European journal of cancer (Oxford, England : 1990)

Severe hypertriglyceridaemia during therapy for childhood acute lymphoblastic leukaemia.

PMID 25087182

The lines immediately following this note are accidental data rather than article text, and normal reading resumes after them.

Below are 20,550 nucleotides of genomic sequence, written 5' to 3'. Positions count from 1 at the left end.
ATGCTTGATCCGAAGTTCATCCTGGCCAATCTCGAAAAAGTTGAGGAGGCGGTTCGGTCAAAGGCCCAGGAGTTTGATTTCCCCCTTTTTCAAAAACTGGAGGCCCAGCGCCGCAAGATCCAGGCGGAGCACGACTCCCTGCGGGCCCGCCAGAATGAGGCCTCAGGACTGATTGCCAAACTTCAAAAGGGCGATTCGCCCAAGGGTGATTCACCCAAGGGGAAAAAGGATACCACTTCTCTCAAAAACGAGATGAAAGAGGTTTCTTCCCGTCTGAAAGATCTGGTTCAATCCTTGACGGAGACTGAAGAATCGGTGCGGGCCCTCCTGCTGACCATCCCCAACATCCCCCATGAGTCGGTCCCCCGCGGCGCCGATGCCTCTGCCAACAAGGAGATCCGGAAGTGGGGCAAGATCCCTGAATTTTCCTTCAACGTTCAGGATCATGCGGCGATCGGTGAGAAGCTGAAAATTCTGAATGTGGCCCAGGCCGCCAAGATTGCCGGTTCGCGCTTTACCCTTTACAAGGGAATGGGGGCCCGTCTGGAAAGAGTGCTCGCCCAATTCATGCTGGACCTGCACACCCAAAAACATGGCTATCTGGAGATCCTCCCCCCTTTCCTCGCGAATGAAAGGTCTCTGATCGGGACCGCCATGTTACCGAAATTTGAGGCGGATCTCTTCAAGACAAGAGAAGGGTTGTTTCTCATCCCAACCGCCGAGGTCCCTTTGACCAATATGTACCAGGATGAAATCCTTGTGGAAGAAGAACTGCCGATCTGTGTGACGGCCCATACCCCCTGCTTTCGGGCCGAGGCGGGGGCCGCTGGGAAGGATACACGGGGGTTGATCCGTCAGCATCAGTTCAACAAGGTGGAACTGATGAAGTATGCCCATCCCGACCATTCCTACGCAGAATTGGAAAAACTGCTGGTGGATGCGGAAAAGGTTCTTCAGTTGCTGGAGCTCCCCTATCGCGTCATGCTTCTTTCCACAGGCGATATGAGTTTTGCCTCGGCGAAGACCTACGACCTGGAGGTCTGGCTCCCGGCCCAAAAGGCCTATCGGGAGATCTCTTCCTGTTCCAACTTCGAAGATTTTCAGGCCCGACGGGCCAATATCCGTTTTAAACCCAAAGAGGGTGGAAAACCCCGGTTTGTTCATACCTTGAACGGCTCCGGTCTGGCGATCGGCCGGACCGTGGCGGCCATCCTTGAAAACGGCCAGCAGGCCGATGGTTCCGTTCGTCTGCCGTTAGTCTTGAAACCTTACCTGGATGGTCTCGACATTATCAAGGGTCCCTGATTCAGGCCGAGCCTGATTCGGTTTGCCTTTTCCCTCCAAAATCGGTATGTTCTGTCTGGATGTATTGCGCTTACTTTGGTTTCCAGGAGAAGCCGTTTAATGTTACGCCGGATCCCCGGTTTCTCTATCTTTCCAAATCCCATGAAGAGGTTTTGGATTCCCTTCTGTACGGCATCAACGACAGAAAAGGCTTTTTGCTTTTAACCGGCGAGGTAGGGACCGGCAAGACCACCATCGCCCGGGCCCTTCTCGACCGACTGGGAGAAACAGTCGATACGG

Asparaginase and steroids can cause hypertriglyceridaemia in children with acute lymphoblastic leukaemia (ALL). There are no guidelines for screening or management of patients with severe hypertriglyceridaemia (>1000mg/dL) during ALL therapy. Fasting lipid profiles were obtained prospectively at four time-points for 257 children consecutively enrolled on a frontline ALL study. Risk factors were evaluated by the exact chi-square test. Details of adverse events and management of hypertriglyceridaemia were extracted retrospectively. Eighteen of 257 (7%) patients developed severe hypertriglyceridaemia. Older age and treatment with higher doses of asparaginase and steroids on the standard/high-risk arm were significant risk factors. Severe hypertriglyceridaemia was not associated with pancreatitis after adjustment for age and treatment arm or with osteonecrosis after adjustment for age. However, patients with severe hypertriglyceridaemia had a 2.5-3 times higher risk of thrombosis compared to patients without, albeit the difference was not statistically significant. Of the 30 episodes of severe hypertriglyceridaemia in 18 patients, seven were managed conservatively while the others with pharmacotherapy. Seventeen of 18 patients continued to receive asparaginase and steroids. Triglyceride levels normalised after completion of ALL therapy in all 12 patients with available measurements. Asparaginase- and steroid-induced transient hypertriglyceridaemia can be adequately managed with dietary modifications and close monitoring without altering chemotherapy. Patients with severe hypertriglyceridaemia were not at increased risk of adverse events, with a possible exception of thrombosis. The benefit of pharmacotherapy in decreasing symptoms and potential complications requires further investigation.